Crimea in my heart!. Putin’s annexation of Crimea from Ukraine in 2014.
Throughout centuries Crimea has been the “trophy” for many states and empires. Its history is a succession of bloody wars for the purpose of possessing this piece of land. The Crimean annexation of of 2014 reminds us of the first annexation by Catherine the Great in 1783. Catherine was determined to continue her territorial ambitions after her victory in the Russian-Turkish war even violating the Peace Treaty of Kϋϛϋk Kaynarca in which Russia and Turkey accepted the independence of the Crimean Khanate. Her annexation of Crimea was seen as a huge success of Russia’s foreign policy as European courts ultimately accepted the appropriation of Crimea. During modern history, humanity has become a little more civilized but the idea of world domination and geopolitical power has stayed in some statesmen’s minds.
The latest crisis in Crimea began when the democratically elected Ukrainian president, Viktor Yanukovich, was unable to reach a truce with opposition leaders. Threatened with increasing violence he fled the capital and was stripped of his presidential powers. The interim government led by Oleksandr V. Turchynov scheduled new presidential elections for May 25 when businessman Petro Poroshenko was elected president.
The Russian government started mobilizing troops on February 28, 2014 to protect its large ethnic Russian population in the region as well as economic, historical and military ties. The Russian Black Sea Naval base is located in Sevastopol. Simferopol, the capital, and the two main airports were taken over by Russian forces, they also captured the Crimean Parliament and police stations.
Crimea is a multicultural region with a Russian majority. It enjoys greater autonomy and has its own Parliament. On March 6, 2014 the Crimean Parliament approved a referendum on whether to secede from Ukraine and become part of Russia or to maintain greater autonomy within Ukraine. The referendum took place on March 16 and an overwhelming majority voted to become part of Russia. The City Council of Sevastopol, which has a special status, had a separate referendum and followed the same route as the Crimean Parliament.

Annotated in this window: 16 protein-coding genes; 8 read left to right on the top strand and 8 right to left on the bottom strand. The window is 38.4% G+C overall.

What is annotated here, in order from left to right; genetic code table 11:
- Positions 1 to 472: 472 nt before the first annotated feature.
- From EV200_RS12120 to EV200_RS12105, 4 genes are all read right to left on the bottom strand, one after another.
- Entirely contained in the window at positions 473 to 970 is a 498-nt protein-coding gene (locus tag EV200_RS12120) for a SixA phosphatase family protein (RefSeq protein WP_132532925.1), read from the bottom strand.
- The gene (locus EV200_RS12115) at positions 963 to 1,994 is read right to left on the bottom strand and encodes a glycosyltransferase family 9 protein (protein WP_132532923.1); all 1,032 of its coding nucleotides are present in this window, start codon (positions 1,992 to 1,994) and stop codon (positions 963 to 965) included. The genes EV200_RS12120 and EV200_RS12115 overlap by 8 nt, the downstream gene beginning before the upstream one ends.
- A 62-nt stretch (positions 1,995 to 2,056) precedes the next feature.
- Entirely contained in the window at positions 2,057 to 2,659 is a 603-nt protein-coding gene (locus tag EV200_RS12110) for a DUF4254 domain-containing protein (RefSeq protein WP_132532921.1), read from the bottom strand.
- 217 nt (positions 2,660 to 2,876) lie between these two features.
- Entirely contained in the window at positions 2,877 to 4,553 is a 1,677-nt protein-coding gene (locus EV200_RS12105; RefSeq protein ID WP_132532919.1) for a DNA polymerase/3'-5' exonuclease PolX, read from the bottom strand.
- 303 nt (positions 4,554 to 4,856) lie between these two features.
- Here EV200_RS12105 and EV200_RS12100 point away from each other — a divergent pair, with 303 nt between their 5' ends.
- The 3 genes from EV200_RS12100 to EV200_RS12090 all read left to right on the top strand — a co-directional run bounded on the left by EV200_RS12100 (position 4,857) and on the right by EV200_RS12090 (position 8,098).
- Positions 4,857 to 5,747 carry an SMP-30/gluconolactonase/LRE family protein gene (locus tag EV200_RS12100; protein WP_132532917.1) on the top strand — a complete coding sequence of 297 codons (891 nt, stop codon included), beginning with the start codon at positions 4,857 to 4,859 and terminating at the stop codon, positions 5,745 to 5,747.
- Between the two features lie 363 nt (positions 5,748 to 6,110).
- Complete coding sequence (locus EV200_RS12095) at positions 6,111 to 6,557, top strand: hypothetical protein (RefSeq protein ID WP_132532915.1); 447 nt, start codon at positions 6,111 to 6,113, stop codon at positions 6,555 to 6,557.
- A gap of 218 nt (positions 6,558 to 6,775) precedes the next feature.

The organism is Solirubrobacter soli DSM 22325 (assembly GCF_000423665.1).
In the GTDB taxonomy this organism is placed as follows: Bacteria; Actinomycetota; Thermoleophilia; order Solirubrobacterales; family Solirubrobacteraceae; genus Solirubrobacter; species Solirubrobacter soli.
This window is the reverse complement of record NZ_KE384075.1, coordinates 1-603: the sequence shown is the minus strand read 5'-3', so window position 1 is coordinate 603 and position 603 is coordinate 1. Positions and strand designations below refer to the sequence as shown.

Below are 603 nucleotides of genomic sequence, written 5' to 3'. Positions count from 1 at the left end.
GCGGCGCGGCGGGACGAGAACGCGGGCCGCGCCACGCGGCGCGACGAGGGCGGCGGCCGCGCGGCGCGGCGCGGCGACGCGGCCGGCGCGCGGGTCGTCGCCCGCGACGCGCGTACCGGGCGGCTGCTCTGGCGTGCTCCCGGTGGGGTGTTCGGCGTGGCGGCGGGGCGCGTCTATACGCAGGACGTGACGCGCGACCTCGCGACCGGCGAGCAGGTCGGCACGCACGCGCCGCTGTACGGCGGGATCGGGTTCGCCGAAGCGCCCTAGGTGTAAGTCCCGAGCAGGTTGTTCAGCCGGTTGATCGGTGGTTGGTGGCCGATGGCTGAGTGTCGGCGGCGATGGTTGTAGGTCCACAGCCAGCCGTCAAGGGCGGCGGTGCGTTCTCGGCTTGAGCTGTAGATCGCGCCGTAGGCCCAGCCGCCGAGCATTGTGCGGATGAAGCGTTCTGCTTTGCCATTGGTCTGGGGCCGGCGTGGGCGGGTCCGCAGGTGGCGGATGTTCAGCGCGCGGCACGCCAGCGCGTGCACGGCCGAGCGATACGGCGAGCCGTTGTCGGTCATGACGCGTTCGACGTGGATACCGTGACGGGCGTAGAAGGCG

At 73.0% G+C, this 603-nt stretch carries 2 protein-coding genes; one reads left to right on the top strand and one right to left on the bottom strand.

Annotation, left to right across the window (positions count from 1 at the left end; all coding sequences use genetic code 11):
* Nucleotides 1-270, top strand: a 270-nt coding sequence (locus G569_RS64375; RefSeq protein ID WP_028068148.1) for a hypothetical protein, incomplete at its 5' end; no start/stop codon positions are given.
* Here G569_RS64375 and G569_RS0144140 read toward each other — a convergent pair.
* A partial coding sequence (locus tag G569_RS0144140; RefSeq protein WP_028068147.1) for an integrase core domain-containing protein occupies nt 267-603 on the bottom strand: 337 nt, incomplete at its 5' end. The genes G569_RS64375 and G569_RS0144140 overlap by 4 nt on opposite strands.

The government of Kiev has ruled the Crimean Parliament’s vote and the referendum illegal. EU leaders and the American government consider the referendum also illegal and contrary to the Ukrainian Constitution. The government of President Obama issued first punitive actions against a specific number of Russian citizens, which include visa bans on military officials and individuals responsible for undermining Ukrainian sovereignty in Crimea. The EU was initially reluctant to move quickly towards applying sanctions mostly to avoid confrontations reminiscent of the Cold War and because the continent has a heavy dependency on Russian gas and oil. However, after the annexation by Russia, EU governments issued similar punitive actions as the American’s.
The large Russian population of Crimea supports Russia over Ukraine but the increasingly large Tartar minority considers the referendum illegal. This could be a factor in the fate of the peninsula.
Category: Annexation of Crimea